• K Bridgman

  • 1914–1915 Star
  • British War Medal
  • Victory Medal
Stories and comments
    • BRIDGMAN, Kate – Sister, QAIMNSR
    • Posted by FrevFord, Wednesday, 14 February 2018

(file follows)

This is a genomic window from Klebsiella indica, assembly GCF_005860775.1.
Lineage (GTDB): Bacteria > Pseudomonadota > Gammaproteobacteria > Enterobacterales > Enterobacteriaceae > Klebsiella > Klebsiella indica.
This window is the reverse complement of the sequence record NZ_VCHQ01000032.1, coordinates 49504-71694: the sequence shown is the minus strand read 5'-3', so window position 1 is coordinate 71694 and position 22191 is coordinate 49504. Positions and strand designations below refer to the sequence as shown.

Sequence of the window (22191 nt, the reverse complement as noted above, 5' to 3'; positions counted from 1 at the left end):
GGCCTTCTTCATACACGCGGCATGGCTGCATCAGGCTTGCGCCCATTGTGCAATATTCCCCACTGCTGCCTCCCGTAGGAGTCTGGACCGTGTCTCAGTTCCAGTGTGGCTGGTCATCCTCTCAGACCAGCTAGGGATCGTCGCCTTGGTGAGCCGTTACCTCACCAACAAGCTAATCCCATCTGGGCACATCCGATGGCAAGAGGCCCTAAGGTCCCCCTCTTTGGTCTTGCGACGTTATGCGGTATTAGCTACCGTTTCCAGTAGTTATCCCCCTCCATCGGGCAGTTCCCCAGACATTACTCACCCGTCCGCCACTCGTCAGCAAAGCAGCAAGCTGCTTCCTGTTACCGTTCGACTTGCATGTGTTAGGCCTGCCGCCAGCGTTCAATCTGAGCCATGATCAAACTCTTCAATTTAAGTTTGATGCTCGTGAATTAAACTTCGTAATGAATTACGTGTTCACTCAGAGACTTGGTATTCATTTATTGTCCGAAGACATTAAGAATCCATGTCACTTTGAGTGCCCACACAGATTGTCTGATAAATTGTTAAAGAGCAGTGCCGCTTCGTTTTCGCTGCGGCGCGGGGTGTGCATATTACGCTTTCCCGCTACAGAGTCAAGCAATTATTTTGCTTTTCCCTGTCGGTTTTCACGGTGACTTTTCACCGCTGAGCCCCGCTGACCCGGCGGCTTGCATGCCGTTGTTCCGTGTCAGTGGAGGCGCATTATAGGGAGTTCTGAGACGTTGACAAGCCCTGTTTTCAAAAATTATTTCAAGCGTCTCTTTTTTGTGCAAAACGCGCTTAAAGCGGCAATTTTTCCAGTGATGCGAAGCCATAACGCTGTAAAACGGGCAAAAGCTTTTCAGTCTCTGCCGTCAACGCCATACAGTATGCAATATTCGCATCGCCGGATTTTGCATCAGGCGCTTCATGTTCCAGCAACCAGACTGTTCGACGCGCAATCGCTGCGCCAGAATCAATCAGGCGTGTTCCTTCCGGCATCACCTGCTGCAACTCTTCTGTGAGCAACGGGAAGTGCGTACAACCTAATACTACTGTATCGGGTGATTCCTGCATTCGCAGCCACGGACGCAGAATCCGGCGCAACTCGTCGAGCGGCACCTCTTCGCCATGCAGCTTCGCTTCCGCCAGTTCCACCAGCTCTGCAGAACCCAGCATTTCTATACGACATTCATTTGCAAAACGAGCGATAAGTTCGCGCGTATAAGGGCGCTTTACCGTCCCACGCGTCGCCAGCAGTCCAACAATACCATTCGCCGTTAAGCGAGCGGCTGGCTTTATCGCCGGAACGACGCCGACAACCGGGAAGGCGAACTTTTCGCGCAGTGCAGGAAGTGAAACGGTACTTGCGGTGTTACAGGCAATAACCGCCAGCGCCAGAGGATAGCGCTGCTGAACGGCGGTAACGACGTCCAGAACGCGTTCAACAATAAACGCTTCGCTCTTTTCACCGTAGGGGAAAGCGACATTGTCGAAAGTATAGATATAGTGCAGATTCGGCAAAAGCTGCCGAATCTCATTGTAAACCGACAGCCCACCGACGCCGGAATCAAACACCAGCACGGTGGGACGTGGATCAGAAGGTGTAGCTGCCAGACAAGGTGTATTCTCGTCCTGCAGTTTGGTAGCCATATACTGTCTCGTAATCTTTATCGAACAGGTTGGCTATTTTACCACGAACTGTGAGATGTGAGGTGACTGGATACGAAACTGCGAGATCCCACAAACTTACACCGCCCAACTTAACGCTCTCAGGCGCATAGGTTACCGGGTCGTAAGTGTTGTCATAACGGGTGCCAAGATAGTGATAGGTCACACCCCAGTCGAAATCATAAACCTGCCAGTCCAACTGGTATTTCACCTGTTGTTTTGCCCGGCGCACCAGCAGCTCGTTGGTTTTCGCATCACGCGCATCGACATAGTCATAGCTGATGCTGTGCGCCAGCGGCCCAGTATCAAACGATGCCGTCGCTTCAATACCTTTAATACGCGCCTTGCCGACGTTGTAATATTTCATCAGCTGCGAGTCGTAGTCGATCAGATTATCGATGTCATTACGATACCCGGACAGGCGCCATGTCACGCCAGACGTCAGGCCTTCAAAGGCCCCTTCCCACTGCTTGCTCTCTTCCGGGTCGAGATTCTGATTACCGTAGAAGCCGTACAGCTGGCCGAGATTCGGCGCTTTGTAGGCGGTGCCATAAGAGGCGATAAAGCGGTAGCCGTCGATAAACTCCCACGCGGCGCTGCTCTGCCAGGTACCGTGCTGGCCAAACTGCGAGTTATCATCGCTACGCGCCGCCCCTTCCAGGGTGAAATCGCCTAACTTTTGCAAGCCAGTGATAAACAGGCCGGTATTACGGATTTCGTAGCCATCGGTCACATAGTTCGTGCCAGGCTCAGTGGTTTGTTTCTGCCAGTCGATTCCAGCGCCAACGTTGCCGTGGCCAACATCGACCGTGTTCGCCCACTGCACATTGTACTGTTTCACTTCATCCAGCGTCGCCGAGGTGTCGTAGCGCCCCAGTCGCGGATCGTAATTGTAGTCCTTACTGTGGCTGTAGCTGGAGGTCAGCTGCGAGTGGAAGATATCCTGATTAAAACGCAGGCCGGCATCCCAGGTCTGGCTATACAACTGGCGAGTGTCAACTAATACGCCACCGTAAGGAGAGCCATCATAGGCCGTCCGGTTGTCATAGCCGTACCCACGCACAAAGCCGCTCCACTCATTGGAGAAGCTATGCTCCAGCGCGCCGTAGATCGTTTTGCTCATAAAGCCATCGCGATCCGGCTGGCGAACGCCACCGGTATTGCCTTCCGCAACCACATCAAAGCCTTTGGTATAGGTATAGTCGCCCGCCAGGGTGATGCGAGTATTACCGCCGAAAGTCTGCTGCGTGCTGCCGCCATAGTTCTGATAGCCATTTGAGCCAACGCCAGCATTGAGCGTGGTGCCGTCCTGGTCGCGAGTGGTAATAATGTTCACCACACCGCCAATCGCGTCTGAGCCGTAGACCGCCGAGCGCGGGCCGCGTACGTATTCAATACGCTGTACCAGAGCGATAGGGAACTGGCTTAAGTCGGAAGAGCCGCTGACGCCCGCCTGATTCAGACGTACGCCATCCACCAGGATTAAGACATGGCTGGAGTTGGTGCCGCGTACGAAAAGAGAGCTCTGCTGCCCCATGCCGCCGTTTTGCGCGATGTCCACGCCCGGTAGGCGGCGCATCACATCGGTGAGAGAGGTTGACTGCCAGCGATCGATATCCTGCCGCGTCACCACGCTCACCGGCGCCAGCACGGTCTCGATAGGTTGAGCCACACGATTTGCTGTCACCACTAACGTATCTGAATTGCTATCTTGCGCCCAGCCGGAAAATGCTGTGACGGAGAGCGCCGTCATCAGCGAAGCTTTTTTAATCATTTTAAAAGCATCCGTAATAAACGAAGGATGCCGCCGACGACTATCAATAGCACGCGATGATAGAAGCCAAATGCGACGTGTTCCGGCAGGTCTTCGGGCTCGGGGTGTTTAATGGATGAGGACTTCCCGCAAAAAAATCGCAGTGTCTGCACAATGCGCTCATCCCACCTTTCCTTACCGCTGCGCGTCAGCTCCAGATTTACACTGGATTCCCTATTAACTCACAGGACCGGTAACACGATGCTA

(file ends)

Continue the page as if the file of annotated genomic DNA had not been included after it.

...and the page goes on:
Born on the 28th of July 1878 at Port Adelaide, SA – the daughter of William BRIDGMAN and Mary Ann MARLOR, who married 23/5/1874 Port Adelaide Mary died at her son’s residence in Malvern, Vic 6/10/1908 William died on the 28/9/1926, aged 81 Siblings (all born Port Adelaide): Frederick b.7/3/1875 Lipson St – marr A. WILDE 15/3/1899; Harriett b.14/1/1877; Emma b.23/5/1881 – marr T.C. POWELL 14/2/1911; John Samuel b.27/8/1883 – Journalist – marr M. Edith WILLIAMSON 12/5/1910 – WW1: Lieut, 28th Bn, AIF; Jessie b.3/9/1885 – marr R.R. Stuckey 14/2/1911 (Under-Treasurer) – d.1942; William b.9/8/1889 Keswick Hospital Perth Public Hospital 1913-1915 Home address: Ryecroft, Darlington, WA WW1: Embarked at Fremantle 24/5/1915 on the Mooltan as a Staff Nurse with Queen Alexandra’s Imperial Military Nursing Service Reserve (QAIMNSR); disembarking Egypt 15/6/1915 Served at the 15th General Hospital, Alexandria On the hospital ship run between the Persian Gulf and Bombay in July 1916 Promoted to Sister in August 1918 on the Hospital Ship Valdivia Returned to the UK 20/10/1919 and posted to Kitchener’s Military Hospital, Brighton on the 22/10/1919 pending repatriation Returned to Australia on the Megantic – embarking 9/1/1920 and arriving at Fremantle on the 13/2/1920 [December 1920 Kate Bridgman, Queen’s Home, SA, passed ATNA Exams in Obstetrics] Living “Dunblane”, Fullarton Rd, Highgate, SA in 1921 1925 Electoral Roll: 55 Lincoln St, Nth Perth – nurse Matron of School House, Guildford Grammar, WA c1926 – 1933 Married Donald Marsden Reginald COLLISSON early 1934 at Swan, WA (when she was 55) [Donald b.Dec Qtr 1889 London – son of Rev Reginald Kingsmill COLLISSON and Katherine Elizabeth GAMBLE (the family emigrated to Australia in 1896 – living Crafers, SA in 1916) Schoolmaster, Guildford Grammar, WA (for more than 25 years) WW1: Pte 5546, 28th Bn Died 13/1/1954 at a private hospital Swan, WA, aged 64] 1949 ER: Grammar School, East Guildford, WA (Donald – school master, Kate – home duties) 1954 ER: 56 Swan St, East Guildford, WA (Kate – home duties) Kate died on the 3rd of April 1954 at Royal Perth Hospital, WA, aged 75 Cremated at Karrakatta Cemetery and her ashes scattered The Bendigo Independent (Vic), Mon 11 Sept 1916 (p.7): IN THE PERSIAN GULF – A NURSE’S GRAPHIC NARRATIVE PERISHING FROM HEAT Sister Kate Bridgman, who is attached to the 15th General Hospital at Alexandria, but who has been on an hospital ship, conveying soldiers wounded in Mesopotamia from the Persian Gulf to Bombay, in writing to Mrs F. Bridgman, of Grace Street, Malvern, tells of the terrible heat in the Gulf, and its effect not only on the patients, but also on the staff, the nurses, and the crew. “Once again we are in Bombay,” writes Sister Bridgman on July 26, “after a run of ten days to the Persian Gulf and back I thought I would never be able to write to you again, for we have had an awful time. We left Bombay on a Thursday afternoon, and reached the Gulf on the next Tuesday afternoon. We could not go right up, so another boat had to bring our patients out to us. The transfer of the patients was long, tedious work, for the boys were very ill. Nearly all were stretcher cases. Oh, the heat! I’ve never felt the like. It was intense. Our wards are hot at any time, even with the electric fans and blowers; but it was just a little hell. “Our boys started off with heat strokes, and it took us all our time giving ice packs and trying to keep them alive. We worked hard until midnight, then felt thoroughly fagged, so had to leave the rest to the night staff, as we knew we had to face the music next morning. We tried to sleep on deck, but none closed their eyes, and the next morning things looked worse than ever. The air was still like fire, the patients worse, and then the orderlies went down with the heat, as also did our major, adjutant, the stewards, and the galley men. Everywhere there seemed to be men panting for breath. I’ll never forget it. “We had to occasionally snatch a few minutes to go up on deck to try and get a little more air. And the men – the wireless operator, the purser, the padre – were all so good. They had ice ready to our hands, and fanned us until we felt a little better. Our hearts and pulses were going like steam engines. We really wondered how much longer we could keep going. We could not eat, and we were kept up with beef tea and champagne. Oh, we had a few terrible days! Then a cool breeze came, and it was the life saver of many. Once again we were able to smile. “Our poor lads at Mesopotamia are having a bad time. The terrible heat, dust, pestilence, are worse than the bullets for them to face. More than ever they need the prayers of the home folks. For ourselves, I’m sure the prayers of our people sustained us and kept us going. We have felt terribly worn out and sleepy, so as we were going to stay in Bombay a few days we deemed it wise to come to Poona and have a good rest. Every unpleasant duty thus has its compensations. “Now for the pleasant part of it. We left Bombay at 8 a.m., and had a most enjoyable trip up, arriving here at 12.30. The country was absolutely glorious. Gorgeous were the green grass, the rice fields, the hills, the waterfalls, the gullies, the beautiful ferns, the colored crocuses. It made me think of our South Australian hills. We appreciated it all the more, for we have seen so little green grass since we left Australia. I’m sitting in the porch now. Luxurious easy chairs, small tables, a beautiful garden; all around ferns, palms, balsams, crocuses, all manner of gay flowers, with a huge fountain in the centre. Oh, it is all so restful! It is like a peep into Heaven. Now we almost forget our miseries of the previous week. “We are lucky people to have the chance of seeing so much. We will never be wealthy, for we spend all our cash. Still it is a great pleasure. Nevertheless, deep down in our hearts there is that great longing for our own home ones. When our work is finished here we will hail with delight our homeward trip. Oh, Home, Sweet Home, how much it means to all of us!” The West Australian, Fri 15 Dec 1933: SPEECH NIGHTS Guildford Grammar School ………………………………………………………………….. Staff Changes ……………………………………………. The other staff changes contemplated for 1934 are that Mr Collisson should be transferred to Henn’s House and Mr F.W. Johnson become house master of School House. Sister Bridgman, who has been matron of School House for the past seven years, has tendered her resignation in view of her approaching marriage. Boys and their parents will remember with gratitude Sister Bridgman’s kindness and attention. We wish her every happiness and are glad that, though her duties cease, the school will still retain her interest and assistance. News (Adelaide), Wed 27 Dec 1933 (p.6): TOWN GOSSIP Mrs Reginald Stuckey, of Fullarton, accompanied by her daughter Joan, will leave by the Manunda on Friday for Western Australia to be present at the wedding of her sister, Miss Bridgman, to Mr Donald Collisson. The general manager of the Adelaide Steamship Co. Ltd. (Mr F. Bridgman) and Mrs Bridgman are on their way from Sydney to Perth to attend the marriage of Miss Bridgman and Mr Donald Collisson. The West Australian, Thur 14 Jan 1954: DEATHS COLLISSON: On Jan 13, 1954, Donald M., after a short illness, dear husband of Kate, late of Guildford Grammar School. To be Privately cremated today. No flowers by request. The West Australian, Mon 5 Apr 1954: DEATHS COLLISSON: On April 3, 1954, at Royal Perth Hospital, Kate widow of the late Donald M.R. Collisson, of Guildford Grammar School, formerly member of the Queen Alexander Imperial Nursing Service (First World War) and sister Guildford Grammar School. The West Australian, Tue 6 Apr 1954: FUNERALS COLLISSON: A service for the late Mrs Kate Collisson, widow of Donald M.R. Collisson, of the Guildford Grammar School, will be conducted by the Ven Archdeacon Freeth, at the School Chapel, THIS (Tuesday) MORNING at 10 o’clock, to be followed by a Private Cremation at Karrakatta. Notes: Father’s Obit 1926: https://trove.nla.gov.au/newspaper/article/199267661 Husband’s Obit 1954: https://trove.nla.gov.au/newspaper/article/49611213 Presentation to Miss K Bridgman – leaving SA for WA 1908: https://trove.nla.gov.au/newspaper/article/5127211